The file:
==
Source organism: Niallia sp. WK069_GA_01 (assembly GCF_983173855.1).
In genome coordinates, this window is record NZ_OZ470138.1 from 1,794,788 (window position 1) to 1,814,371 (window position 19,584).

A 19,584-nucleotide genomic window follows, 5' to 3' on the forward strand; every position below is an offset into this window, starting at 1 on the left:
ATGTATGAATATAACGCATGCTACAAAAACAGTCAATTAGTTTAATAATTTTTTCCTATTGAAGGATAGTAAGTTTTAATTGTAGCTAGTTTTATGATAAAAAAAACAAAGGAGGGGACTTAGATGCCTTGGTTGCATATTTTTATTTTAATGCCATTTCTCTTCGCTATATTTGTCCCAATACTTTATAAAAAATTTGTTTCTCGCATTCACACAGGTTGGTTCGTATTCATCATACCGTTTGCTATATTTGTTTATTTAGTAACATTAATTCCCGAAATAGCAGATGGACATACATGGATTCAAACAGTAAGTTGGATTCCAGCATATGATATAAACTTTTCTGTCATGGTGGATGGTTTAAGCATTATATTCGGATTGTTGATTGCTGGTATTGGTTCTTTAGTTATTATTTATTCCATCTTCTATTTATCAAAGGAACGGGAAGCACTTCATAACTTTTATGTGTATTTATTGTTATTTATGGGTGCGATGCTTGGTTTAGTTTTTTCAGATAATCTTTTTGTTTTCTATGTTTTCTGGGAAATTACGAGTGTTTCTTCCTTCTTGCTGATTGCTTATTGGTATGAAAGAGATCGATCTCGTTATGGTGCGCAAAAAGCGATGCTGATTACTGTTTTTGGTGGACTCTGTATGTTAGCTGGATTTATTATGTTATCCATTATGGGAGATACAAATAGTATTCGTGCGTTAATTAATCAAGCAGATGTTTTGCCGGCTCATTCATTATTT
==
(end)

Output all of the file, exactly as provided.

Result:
Source organism: Niallia sp. WK069_GA_01 (assembly GCF_983173855.1).
In genome coordinates, this window is record NZ_OZ470138.1 from 1,794,788 (window position 1) to 1,814,371 (window position 19,584).

A 19,584-nucleotide genomic window follows, 5' to 3' on the forward strand; every position below is an offset into this window, starting at 1 on the left:
ATGTATGAATATAACGCATGCTACAAAAACAGTCAATTAGTTTAATAATTTTTTCCTATTGAAGGATAGTAAGTTTTAATTGTAGCTAGTTTTATGATAAAAAAAACAAAGGAGGGGACTTAGATGCCTTGGTTGCATATTTTTATTTTAATGCCATTTCTCTTCGCTATATTTGTCCCAATACTTTATAAAAAATTTGTTTCTCGCATTCACACAGGTTGGTTCGTATTCATCATACCGTTTGCTATATTTGTTTATTTAGTAACATTAATTCCCGAAATAGCAGATGGACATACATGGATTCAAACAGTAAGTTGGATTCCAGCATATGATATAAACTTTTCTGTCATGGTGGATGGTTTAAGCATTATATTCGGATTGTTGATTGCTGGTATTGGTTCTTTAGTTATTATTTATTCCATCTTCTATTTATCAAAGGAACGGGAAGCACTTCATAACTTTTATGTGTATTTATTGTTATTTATGGGTGCGATGCTTGGTTTAGTTTTTTCAGATAATCTTTTTGTTTTCTATGTTTTCTGGGAAATTACGAGTGTTTCTTCCTTCTTGCTGATTGCTTATTGGTATGAAAGAGATCGATCTCGTTATGGTGCGCAAAAAGCGATGCTGATTACTGTTTTTGGTGGACTCTGTATGTTAGCTGGATTTATTATGTTATCCATTATGGGAGATACAAATAGTATTCGTGCGTTAATTAATCAAGCAGATGTTTTGCCGGCTCATTCATTATTT